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Reshuffling Graduate Training

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Science  31 Jul 2009:
Vol. 325, Issue 5940, pp. 528-530
DOI: 10.1126/science.325_528

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Summary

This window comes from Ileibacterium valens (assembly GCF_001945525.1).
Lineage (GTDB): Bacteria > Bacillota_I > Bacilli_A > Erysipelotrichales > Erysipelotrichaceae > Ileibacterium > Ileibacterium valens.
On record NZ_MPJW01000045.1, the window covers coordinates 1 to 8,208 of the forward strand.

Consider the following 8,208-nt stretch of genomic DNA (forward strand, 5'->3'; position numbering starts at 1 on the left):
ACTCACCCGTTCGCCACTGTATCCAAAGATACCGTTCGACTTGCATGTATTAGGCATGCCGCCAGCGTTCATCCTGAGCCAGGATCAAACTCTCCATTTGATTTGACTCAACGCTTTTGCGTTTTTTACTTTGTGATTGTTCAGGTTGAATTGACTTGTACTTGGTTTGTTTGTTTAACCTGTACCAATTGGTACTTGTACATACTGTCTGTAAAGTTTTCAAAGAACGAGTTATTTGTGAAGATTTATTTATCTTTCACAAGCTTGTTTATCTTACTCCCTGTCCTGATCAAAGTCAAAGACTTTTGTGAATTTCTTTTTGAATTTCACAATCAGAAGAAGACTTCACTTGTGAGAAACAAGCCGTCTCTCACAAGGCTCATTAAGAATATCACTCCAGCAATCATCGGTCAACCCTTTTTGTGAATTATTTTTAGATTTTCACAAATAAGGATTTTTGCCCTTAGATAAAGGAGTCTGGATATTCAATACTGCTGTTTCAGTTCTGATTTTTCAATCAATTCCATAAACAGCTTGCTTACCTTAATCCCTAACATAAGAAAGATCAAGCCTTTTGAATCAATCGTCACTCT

The commingling of graduate education and research in the United States has created a system that is the envy of the world in terms of research productivity. It's also not a bad deal for the student, who typically doesn't pay a penny to earn her Ph.D. But that wildly successful system comes at a high cost to both students, who end up providing their advisers with several years of skilled labor at below-market rates, and the profession, says Nobelist Roald Hoffmann. And it's not sustainable, he argues, especially during tough economic times like these. A better approach, says Hoffmann, would be for the government to stop supporting graduate students on research grants—roughly 30% of a typical chemistry grant from the National Science Foundation pays for graduate students, for example—and use the money for competitive fellowships that students could use at the university of their choice. That seemingly minor shift could have huge consequences for universities and for the entire U.S. research enterprise. Although they admit Hoffmann's proposal faces long odds, some community leaders say that such a change is long overdue and that his suggestion offers a promising road map.